Gordon Rorke – The Story of a Gentle Giant

Published: 2019
Pages: 25
Author: Cardwell, Ronald
Publisher: The Cricket Press Pty Ltd
Rating: 4 stars

For this reviewer this booklet has been one of the most eagerly awaited of recent years. My interest in Rorke was as a result of my, for many years, misunderstanding his place in the history of the game and a degree of embarrassment at my consequently having demonised him for a number of years, something I now very much regret.

The subject of Ronald Cardwell’s latest publication is one of the battery of fast bowlers who helped Australia to demolish Peter May’s England side in the 1958/59 Ashes. It is not a series which I read about extensively as I learned about the game’s history and as a result I always bought into the widely held view in England that Rorke was an unfair bowler with an illegal action. When I learned that that fine Australian batsman of the inter-war period and later respected writer Jack Fingleton had titled his account of the series Four Chukkas to Australia I took that as all but game, set and match to the naysayers. The clincher was then my noting that by the age of 25 Rorke had played his final First Class match. Out of sheer laziness I didn’t bother to check why assumed that Rorke’s reason for leaving the game was because he had been “found out”.

Then, not so many years ago, I finally got round to actually reading Fingleton’s book, and realised that the title was not intended to be an endorsement of the English view. I then found some footage of Rorke on the internet, and it certainly seemed to me that his arm was straight enough when he bowled. The other complaint levelled against him, that the old back foot no ball law allowed him to steal a couple of yards on the batsman was clearly made out. That said plenty of other fast bowlers achieved an advantage from the entirely legal practice of dragging, something exaggerated in Rorke’s case by virtue of the fact that he was 6 feet 5 inches in height.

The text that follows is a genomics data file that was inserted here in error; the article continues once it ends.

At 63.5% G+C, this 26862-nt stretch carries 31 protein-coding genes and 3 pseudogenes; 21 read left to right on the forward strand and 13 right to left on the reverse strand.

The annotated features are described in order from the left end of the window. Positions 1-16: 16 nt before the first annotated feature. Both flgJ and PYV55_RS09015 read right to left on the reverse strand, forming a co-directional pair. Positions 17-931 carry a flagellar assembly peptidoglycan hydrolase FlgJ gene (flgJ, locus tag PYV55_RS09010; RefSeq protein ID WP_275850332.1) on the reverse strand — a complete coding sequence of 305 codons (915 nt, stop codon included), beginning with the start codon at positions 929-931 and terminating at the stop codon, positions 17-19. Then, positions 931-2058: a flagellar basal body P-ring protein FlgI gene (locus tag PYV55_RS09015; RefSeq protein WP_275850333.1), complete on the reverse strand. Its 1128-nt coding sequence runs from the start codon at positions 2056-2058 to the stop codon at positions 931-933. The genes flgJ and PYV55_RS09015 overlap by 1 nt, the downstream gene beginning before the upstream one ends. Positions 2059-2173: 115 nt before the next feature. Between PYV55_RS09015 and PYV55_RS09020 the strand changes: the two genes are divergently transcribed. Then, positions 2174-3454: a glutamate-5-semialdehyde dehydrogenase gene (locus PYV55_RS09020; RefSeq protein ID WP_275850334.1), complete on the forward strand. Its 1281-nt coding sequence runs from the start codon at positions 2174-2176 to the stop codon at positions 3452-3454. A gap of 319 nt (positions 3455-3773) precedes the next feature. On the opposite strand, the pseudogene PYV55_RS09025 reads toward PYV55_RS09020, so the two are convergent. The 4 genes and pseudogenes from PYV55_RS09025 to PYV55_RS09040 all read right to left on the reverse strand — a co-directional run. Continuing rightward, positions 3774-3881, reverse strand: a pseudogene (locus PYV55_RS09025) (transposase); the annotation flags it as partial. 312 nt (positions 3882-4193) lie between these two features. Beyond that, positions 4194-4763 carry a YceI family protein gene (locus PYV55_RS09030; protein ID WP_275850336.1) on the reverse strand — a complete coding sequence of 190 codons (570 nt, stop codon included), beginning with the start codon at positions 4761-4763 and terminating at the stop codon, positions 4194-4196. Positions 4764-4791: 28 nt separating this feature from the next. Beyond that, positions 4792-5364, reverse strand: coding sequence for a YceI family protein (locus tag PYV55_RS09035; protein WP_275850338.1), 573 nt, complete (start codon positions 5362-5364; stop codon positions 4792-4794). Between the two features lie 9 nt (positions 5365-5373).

Something else I then checked was the number of occasions on which Rorke had actually been no balled for throwing. To my surprise the answer was never. I also found out that the reason for the early retirement was certainly not what I had assumed. What in fact happened was that whilst touring India and Pakistan in 1959/60 Rorke, along with others in the Australian party, had suffered a serious bout of hepatitis so much so that he was forced to return home for urgent medical treatment. It was his inability to ever completely recover from the effects of that illness that meant that his bowling did not, after his return, touch the heights it had scaled previously and after a single disappointing appearance in the 1963/64 season it was Grade cricket only for Rorke.

Author Cardwell knows Rorke well and within the pages of this skilfully written monograph he puts some flesh on the barebones of Rorke’s short First Class and Test careers as well as providing his reader with information regarding his subject’s early life and his achievements outside the game. Clearly a well liked and personable man the booklet, the preparation of which was unknown to Rorke, was presented to the 81 year old former fast bowler at a surprise party last month.

There are 88 copies of Gordon Rorke – The Story of a Gentle Giant, one for each of the First Class wickets Rorke took. Now the man himself has received his copy the remainder, individually numbered and signed, are available from Roger Page

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